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So, romance has pretty much been done. No matter how beautifully you depict the relationship between two people, people will always be able to draw comparison between your book and countless others that sought to do much the same thing. No so with David Levithan’s The Lover’s Dictionary. This book charts a life-time-long relationship between two people entirely through dictionary entries, each definition providing brief snapshots and insights into their relationship. This is such a fantastic idea and really works to capture two people’s lives together in a totally original way.
How does one talk about love? Is it even possible to describe something at once utterly mundane and wholly transcendent, that has the power to consume our lives completely, while making us feel part of something infinitely larger than ourselves? Taking a unique approach to this age-old problem, the nameless narrator of David Levithan’s The Lover’s Dictionary constructs the story of a relationship as a dictionary. Through these sharp entries, he provides an intimate window into the great events and quotidian trifles of coupledom, giving us an indelible and deeply moving portrait of love in our time.
5. Hopscotch by Julio Cortazar
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Okay this book is so complex that I’m going to have to rely on the Amazon synopsis as it is more succinct that I could be. What I will say, however, is that I have read this book (insofar as I have read chapters 1 to 56, I have not yet read it in all of its other incarnations and calibrations) and can highly recommend this beautiful maze.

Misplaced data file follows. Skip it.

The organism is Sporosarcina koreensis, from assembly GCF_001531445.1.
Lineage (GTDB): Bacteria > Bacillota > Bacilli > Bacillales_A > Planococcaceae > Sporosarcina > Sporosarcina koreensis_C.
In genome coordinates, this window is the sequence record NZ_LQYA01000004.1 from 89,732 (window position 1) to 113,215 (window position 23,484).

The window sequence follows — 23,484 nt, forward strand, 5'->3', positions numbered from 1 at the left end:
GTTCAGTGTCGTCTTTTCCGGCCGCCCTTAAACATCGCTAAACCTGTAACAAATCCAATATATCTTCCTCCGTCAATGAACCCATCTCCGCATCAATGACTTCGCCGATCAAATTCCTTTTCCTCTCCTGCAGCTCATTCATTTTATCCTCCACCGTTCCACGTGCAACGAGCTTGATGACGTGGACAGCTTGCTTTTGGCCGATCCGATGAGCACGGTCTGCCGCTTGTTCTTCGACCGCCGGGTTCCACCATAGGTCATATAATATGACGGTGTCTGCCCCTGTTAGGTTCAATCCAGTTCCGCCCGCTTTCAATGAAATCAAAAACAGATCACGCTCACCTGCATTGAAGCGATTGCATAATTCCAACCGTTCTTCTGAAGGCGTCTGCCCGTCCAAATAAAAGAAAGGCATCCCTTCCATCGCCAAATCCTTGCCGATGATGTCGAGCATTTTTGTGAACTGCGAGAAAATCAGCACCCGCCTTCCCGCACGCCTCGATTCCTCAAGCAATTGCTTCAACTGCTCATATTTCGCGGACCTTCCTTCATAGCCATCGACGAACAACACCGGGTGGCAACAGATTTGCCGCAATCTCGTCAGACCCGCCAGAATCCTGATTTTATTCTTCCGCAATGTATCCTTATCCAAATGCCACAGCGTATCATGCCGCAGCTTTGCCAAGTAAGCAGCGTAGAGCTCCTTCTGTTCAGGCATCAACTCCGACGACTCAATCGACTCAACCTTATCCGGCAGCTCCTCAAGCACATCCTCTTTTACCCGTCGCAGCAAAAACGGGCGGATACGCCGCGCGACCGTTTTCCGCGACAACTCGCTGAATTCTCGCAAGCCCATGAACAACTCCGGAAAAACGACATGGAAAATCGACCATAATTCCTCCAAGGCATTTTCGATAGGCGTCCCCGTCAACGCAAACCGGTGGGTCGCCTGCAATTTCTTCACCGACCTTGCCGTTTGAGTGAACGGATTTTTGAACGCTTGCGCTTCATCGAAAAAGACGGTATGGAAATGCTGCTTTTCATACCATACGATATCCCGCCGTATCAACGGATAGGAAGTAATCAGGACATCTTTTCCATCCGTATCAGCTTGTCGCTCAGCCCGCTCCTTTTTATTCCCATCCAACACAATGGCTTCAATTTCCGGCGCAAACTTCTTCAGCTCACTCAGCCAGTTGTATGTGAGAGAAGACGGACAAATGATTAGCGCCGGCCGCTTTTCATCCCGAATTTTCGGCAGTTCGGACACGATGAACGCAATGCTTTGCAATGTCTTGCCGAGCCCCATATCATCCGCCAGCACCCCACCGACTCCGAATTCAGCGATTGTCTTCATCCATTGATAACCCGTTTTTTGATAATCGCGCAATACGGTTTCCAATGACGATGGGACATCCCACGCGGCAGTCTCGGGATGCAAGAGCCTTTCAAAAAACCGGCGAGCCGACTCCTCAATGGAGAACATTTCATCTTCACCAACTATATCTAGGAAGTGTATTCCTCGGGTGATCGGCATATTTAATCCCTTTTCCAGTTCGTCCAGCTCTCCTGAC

This book is divided into 155 chapters, and Cortazar includes in the beginning a complex set of instructions detailing two approaches to reading the novel. The first is to read chapters 1–56 straight through, and then ignore the final 99 chapters as “expendable.” The second is to “hopscotch” through the book by jumping from chapter to chapter in what might seem random ways. Even more confusingly, the 99 “expendable” chapters are not expendable at all, but fill in crucial gaps in the timeline and details. It’s safe to say you will never read another book structured like this.